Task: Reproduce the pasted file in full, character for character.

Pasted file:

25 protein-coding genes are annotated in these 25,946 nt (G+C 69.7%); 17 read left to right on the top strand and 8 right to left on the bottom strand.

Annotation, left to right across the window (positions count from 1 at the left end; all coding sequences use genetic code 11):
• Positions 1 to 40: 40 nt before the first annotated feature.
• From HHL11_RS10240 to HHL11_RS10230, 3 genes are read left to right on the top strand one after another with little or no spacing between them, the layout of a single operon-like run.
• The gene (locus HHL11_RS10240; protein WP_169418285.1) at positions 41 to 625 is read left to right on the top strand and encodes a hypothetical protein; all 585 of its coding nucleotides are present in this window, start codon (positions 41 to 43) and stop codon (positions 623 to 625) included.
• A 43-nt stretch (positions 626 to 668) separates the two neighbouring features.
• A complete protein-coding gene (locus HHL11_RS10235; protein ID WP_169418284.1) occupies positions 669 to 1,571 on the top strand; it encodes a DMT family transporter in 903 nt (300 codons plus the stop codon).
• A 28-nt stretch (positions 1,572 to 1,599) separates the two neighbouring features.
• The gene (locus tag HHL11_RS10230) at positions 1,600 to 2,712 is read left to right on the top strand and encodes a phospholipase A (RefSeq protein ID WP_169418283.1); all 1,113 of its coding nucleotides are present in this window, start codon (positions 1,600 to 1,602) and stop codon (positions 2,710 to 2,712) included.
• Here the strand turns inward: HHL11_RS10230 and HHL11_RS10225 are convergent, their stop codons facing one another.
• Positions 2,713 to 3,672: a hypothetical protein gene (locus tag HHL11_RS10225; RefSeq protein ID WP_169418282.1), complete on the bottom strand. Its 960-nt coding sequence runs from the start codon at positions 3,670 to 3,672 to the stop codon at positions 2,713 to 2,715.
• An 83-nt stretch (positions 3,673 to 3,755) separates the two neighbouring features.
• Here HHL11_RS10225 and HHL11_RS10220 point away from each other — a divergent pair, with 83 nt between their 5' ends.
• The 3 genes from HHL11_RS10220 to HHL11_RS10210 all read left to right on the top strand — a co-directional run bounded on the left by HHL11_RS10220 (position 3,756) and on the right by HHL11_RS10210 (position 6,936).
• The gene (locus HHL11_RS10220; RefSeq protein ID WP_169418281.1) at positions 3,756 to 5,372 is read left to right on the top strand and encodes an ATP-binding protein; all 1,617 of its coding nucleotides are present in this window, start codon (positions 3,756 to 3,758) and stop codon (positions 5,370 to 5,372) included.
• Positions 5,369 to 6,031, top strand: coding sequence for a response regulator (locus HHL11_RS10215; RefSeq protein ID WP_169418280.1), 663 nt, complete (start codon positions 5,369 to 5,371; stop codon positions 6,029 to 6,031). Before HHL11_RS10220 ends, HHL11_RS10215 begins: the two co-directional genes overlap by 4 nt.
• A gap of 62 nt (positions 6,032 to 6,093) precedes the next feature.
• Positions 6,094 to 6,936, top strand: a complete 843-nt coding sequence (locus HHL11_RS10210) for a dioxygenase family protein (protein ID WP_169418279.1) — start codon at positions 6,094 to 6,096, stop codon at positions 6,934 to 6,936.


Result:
25 protein-coding genes are annotated in these 25,946 nt (G+C 69.7%); 17 read left to right on the top strand and 8 right to left on the bottom strand.

Annotation, left to right across the window (positions count from 1 at the left end; all coding sequences use genetic code 11):
• Positions 1 to 40: 40 nt before the first annotated feature.
• From HHL11_RS10240 to HHL11_RS10230, 3 genes are read left to right on the top strand one after another with little or no spacing between them, the layout of a single operon-like run.
• The gene (locus HHL11_RS10240; protein WP_169418285.1) at positions 41 to 625 is read left to right on the top strand and encodes a hypothetical protein; all 585 of its coding nucleotides are present in this window, start codon (positions 41 to 43) and stop codon (positions 623 to 625) included.
• A 43-nt stretch (positions 626 to 668) separates the two neighbouring features.
• A complete protein-coding gene (locus HHL11_RS10235; protein ID WP_169418284.1) occupies positions 669 to 1,571 on the top strand; it encodes a DMT family transporter in 903 nt (300 codons plus the stop codon).
• A 28-nt stretch (positions 1,572 to 1,599) separates the two neighbouring features.
• The gene (locus tag HHL11_RS10230) at positions 1,600 to 2,712 is read left to right on the top strand and encodes a phospholipase A (RefSeq protein ID WP_169418283.1); all 1,113 of its coding nucleotides are present in this window, start codon (positions 1,600 to 1,602) and stop codon (positions 2,710 to 2,712) included.
• Here the strand turns inward: HHL11_RS10230 and HHL11_RS10225 are convergent, their stop codons facing one another.
• Positions 2,713 to 3,672: a hypothetical protein gene (locus tag HHL11_RS10225; RefSeq protein ID WP_169418282.1), complete on the bottom strand. Its 960-nt coding sequence runs from the start codon at positions 3,670 to 3,672 to the stop codon at positions 2,713 to 2,715.
• An 83-nt stretch (positions 3,673 to 3,755) separates the two neighbouring features.
• Here HHL11_RS10225 and HHL11_RS10220 point away from each other — a divergent pair, with 83 nt between their 5' ends.
• The 3 genes from HHL11_RS10220 to HHL11_RS10210 all read left to right on the top strand — a co-directional run bounded on the left by HHL11_RS10220 (position 3,756) and on the right by HHL11_RS10210 (position 6,936).
• The gene (locus HHL11_RS10220; RefSeq protein ID WP_169418281.1) at positions 3,756 to 5,372 is read left to right on the top strand and encodes an ATP-binding protein; all 1,617 of its coding nucleotides are present in this window, start codon (positions 3,756 to 3,758) and stop codon (positions 5,370 to 5,372) included.
• Positions 5,369 to 6,031, top strand: coding sequence for a response regulator (locus HHL11_RS10215; RefSeq protein ID WP_169418280.1), 663 nt, complete (start codon positions 5,369 to 5,371; stop codon positions 6,029 to 6,031). Before HHL11_RS10220 ends, HHL11_RS10215 begins: the two co-directional genes overlap by 4 nt.
• A gap of 62 nt (positions 6,032 to 6,093) precedes the next feature.
• Positions 6,094 to 6,936, top strand: a complete 843-nt coding sequence (locus HHL11_RS10210) for a dioxygenase family protein (protein ID WP_169418279.1) — start codon at positions 6,094 to 6,096, stop codon at positions 6,934 to 6,936.